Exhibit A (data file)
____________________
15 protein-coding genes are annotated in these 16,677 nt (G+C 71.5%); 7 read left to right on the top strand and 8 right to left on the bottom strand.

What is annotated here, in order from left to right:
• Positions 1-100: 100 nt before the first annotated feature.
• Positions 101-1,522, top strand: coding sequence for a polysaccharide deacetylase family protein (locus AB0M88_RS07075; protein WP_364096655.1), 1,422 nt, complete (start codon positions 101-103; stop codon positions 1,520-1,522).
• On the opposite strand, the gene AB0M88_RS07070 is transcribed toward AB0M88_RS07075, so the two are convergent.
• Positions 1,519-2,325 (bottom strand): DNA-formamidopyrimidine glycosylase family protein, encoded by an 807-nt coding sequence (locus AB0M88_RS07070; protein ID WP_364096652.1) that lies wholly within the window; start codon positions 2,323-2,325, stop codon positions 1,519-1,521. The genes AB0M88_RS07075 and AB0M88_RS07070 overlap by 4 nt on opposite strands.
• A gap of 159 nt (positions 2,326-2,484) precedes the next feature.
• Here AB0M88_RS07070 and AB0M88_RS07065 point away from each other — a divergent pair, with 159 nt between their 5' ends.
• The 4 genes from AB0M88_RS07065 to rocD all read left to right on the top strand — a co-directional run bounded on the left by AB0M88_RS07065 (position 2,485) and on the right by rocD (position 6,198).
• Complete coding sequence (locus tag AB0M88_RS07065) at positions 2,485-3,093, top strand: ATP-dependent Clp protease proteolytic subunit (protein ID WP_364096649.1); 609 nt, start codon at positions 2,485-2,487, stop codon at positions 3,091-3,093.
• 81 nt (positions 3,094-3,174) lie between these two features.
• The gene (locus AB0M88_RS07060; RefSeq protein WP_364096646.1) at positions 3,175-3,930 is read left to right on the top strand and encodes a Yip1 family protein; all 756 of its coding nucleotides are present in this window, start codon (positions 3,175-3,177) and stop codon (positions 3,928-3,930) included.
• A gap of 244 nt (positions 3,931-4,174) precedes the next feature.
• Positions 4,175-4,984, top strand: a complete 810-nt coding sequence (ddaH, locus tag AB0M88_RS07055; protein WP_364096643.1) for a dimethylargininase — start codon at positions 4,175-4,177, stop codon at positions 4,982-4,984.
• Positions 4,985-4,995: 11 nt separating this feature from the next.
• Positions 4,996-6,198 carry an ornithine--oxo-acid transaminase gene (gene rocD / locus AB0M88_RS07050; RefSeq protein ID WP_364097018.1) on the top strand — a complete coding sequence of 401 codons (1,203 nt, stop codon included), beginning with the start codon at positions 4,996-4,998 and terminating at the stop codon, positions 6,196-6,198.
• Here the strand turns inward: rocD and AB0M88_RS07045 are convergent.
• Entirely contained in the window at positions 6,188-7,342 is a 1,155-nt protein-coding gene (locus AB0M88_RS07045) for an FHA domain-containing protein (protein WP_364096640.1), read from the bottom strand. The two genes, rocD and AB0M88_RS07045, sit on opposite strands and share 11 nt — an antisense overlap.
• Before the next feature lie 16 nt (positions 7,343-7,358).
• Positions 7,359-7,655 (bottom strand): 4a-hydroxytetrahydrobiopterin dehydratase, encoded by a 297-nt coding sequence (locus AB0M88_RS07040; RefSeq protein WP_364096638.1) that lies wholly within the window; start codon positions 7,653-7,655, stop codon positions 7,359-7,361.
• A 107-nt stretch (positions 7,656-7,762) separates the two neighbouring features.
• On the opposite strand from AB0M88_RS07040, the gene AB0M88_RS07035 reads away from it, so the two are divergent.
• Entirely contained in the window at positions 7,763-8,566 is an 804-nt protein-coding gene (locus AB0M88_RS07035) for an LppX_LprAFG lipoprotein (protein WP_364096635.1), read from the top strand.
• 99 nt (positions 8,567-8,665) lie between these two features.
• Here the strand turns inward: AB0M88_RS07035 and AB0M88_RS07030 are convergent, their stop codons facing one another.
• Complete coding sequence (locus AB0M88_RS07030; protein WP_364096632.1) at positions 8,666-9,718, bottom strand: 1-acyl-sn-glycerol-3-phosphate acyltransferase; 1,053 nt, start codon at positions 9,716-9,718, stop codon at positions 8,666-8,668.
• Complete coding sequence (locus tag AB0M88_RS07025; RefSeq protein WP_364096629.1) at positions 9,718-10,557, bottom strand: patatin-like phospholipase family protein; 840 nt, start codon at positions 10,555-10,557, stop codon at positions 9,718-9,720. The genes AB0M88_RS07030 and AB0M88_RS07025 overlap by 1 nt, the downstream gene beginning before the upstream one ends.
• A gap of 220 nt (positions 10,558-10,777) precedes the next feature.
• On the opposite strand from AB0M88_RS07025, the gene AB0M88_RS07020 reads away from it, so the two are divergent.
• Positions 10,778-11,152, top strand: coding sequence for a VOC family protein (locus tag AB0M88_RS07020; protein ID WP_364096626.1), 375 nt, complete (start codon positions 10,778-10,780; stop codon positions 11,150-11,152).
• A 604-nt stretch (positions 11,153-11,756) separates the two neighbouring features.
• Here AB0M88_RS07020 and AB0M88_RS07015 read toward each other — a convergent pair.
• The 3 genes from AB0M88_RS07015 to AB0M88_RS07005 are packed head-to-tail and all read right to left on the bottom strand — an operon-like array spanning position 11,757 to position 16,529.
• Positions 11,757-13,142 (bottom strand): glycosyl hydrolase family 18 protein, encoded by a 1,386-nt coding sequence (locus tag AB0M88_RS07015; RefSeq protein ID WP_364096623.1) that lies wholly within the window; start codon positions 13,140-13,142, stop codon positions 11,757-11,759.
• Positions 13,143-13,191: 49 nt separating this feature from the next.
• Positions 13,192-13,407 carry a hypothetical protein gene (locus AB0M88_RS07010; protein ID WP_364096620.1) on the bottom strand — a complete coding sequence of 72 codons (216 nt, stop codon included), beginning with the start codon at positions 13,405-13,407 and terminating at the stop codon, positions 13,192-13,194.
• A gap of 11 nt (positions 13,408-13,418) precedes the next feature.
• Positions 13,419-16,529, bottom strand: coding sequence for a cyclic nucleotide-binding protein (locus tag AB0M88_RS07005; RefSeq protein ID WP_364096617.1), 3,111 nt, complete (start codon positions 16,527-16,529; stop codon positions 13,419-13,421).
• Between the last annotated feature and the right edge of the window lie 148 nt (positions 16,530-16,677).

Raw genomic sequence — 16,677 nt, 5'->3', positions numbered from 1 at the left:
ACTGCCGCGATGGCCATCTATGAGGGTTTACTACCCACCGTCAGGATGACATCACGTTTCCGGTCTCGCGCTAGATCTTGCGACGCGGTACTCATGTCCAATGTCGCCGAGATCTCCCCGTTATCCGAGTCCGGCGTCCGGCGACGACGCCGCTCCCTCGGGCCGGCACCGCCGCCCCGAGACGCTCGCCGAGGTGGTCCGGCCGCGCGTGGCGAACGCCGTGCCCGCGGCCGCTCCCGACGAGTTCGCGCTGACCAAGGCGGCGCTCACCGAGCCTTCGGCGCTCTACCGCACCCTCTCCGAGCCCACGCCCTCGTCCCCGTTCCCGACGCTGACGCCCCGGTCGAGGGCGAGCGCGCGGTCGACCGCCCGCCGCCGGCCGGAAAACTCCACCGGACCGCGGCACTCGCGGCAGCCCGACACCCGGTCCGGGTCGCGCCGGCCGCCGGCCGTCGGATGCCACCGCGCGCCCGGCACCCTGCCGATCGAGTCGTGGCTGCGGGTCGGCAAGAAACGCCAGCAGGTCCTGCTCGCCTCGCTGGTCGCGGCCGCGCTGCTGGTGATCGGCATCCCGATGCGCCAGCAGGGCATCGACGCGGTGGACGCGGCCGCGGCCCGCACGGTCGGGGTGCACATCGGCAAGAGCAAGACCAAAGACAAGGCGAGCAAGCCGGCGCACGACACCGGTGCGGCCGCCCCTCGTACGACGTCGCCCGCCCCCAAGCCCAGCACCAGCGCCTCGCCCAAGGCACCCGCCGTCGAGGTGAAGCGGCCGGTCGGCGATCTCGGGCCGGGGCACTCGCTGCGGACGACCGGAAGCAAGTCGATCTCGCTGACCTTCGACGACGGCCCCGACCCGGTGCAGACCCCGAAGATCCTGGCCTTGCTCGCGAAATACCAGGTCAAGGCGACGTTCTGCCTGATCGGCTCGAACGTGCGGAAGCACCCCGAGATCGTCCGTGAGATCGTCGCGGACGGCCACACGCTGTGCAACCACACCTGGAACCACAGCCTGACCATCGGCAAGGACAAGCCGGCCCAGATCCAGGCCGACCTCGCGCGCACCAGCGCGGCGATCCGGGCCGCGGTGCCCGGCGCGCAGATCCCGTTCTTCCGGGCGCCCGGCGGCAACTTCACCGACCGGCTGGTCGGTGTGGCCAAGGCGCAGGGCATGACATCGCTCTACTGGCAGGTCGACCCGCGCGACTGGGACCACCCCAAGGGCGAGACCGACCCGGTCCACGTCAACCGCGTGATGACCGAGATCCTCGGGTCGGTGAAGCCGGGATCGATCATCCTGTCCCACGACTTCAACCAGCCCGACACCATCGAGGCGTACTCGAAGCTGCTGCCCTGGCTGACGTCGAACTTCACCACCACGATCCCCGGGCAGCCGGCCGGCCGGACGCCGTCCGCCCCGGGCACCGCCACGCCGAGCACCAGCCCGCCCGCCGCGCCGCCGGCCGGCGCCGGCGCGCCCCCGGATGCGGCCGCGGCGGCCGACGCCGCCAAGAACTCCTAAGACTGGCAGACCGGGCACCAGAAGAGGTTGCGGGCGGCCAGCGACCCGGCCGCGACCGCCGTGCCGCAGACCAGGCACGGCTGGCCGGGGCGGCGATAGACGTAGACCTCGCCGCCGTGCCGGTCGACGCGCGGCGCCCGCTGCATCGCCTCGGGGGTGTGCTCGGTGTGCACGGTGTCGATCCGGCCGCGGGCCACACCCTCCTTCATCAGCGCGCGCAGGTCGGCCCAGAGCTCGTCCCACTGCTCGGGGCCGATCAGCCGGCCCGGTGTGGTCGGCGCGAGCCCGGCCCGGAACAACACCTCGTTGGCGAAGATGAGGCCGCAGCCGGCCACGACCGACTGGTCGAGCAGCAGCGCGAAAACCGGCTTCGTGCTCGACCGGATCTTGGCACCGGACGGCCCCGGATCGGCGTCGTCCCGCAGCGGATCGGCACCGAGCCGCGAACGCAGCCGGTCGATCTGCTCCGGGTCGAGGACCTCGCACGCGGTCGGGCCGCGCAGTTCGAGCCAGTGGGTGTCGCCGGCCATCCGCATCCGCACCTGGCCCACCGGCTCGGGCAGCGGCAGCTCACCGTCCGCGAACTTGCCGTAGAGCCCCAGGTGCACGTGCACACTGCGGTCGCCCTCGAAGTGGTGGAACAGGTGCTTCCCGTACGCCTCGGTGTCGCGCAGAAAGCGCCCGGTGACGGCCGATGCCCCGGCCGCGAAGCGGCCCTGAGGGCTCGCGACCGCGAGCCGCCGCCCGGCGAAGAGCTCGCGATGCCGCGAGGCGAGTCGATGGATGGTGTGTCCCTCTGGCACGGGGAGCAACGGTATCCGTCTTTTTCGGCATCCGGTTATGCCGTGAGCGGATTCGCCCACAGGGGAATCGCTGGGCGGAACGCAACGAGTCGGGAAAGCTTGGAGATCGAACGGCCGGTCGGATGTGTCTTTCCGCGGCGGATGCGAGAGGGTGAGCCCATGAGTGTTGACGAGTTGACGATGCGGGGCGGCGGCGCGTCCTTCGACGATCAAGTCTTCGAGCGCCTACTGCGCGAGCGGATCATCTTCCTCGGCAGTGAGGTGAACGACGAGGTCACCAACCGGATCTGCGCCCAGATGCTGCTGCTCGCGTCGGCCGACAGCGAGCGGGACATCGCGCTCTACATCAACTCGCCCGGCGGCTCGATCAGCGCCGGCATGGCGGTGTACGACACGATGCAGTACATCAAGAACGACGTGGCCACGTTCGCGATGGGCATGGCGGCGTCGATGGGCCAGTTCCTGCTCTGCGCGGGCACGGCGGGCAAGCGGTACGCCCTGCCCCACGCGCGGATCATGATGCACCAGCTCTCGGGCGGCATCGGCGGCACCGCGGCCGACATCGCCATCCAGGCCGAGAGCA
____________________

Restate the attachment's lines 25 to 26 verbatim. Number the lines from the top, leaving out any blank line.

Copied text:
• Here the strand turns inward: AB0M88_RS07035 and AB0M88_RS07030 are convergent, their stop codons facing one another.
• Complete coding sequence (locus AB0M88_RS07030; protein WP_364096632.1) at positions 8,666-9,718, bottom strand: 1-acyl-sn-glycerol-3-phosphate acyltransferase; 1,053 nt, start codon at positions 9,716-9,718, stop codon at positions 8,666-8,668.